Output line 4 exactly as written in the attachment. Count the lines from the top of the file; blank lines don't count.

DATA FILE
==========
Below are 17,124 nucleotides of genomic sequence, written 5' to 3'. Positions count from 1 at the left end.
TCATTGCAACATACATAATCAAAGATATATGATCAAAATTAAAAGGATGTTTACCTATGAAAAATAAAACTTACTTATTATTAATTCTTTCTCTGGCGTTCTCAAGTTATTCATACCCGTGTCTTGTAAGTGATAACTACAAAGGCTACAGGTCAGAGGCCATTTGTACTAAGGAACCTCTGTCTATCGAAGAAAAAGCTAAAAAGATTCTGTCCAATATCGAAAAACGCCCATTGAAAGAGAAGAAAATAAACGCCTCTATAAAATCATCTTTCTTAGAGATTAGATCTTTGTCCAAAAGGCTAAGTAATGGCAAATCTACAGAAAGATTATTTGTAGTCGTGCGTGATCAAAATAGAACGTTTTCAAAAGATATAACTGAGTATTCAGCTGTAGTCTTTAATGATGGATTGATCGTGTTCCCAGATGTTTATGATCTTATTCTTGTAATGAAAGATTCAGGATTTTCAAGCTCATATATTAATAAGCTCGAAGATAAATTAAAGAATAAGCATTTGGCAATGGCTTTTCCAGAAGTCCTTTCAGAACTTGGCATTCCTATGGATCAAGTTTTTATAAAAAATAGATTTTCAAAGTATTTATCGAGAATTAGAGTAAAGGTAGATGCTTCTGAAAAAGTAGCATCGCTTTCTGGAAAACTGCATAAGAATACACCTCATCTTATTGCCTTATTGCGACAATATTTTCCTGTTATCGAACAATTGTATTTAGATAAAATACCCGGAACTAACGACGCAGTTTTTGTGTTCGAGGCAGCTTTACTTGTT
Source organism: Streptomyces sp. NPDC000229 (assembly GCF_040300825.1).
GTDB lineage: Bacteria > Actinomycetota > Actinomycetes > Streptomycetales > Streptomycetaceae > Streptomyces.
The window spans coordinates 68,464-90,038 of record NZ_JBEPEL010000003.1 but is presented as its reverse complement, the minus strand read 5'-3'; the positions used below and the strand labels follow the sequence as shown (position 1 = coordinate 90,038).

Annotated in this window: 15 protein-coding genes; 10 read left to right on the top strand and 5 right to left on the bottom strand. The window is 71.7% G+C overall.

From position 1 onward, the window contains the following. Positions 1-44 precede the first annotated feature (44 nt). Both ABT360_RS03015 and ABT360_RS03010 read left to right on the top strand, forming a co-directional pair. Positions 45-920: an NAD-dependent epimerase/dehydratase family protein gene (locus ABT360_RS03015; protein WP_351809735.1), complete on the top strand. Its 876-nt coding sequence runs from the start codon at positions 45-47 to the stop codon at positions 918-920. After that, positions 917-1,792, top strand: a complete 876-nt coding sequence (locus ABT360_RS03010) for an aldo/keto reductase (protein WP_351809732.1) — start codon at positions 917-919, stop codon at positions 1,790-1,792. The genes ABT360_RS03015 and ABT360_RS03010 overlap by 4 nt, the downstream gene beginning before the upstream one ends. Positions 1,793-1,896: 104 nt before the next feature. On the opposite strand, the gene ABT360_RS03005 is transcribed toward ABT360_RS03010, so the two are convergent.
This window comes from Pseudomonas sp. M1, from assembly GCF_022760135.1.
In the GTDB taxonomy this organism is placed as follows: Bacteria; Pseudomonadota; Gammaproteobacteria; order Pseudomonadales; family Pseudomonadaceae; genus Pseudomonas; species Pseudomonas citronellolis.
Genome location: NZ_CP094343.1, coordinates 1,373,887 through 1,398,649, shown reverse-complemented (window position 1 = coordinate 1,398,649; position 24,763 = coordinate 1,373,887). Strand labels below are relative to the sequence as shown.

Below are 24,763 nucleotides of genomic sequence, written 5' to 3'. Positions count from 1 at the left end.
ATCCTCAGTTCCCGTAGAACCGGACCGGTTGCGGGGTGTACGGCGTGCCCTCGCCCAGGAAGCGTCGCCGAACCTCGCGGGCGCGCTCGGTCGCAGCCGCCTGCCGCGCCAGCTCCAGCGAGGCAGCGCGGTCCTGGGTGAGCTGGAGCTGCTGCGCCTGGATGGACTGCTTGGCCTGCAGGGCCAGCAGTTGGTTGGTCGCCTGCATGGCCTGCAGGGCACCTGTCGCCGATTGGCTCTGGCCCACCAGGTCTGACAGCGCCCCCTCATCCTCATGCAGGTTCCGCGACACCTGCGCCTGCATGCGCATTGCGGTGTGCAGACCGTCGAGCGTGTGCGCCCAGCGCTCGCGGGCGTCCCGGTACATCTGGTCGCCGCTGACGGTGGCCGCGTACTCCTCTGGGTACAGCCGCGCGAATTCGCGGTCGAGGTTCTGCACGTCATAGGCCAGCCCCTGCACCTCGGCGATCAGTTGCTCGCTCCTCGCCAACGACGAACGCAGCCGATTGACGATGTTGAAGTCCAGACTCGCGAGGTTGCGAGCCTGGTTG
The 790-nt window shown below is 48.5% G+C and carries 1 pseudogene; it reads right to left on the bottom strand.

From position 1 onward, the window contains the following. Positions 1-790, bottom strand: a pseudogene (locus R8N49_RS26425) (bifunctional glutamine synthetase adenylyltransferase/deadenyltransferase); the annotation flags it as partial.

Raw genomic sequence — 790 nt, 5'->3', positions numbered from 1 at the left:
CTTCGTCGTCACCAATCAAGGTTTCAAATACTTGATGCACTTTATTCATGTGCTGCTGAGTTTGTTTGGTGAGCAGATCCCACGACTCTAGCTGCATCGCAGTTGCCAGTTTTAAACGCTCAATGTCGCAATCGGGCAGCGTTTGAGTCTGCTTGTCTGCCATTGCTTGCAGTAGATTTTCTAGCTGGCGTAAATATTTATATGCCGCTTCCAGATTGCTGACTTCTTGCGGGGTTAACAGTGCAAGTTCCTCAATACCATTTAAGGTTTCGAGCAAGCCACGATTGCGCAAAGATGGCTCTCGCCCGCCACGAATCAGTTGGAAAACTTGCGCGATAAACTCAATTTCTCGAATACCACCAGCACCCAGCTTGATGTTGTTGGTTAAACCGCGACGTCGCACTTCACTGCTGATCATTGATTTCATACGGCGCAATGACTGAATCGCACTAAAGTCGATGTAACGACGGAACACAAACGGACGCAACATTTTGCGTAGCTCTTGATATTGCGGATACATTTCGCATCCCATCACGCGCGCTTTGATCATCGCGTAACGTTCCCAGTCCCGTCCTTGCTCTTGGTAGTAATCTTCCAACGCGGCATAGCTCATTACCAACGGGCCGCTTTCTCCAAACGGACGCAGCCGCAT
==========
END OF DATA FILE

GTDB lineage: Bacteria > Actinomycetota > Actinomycetes > Streptomycetales > Streptomycetaceae > Streptomyces.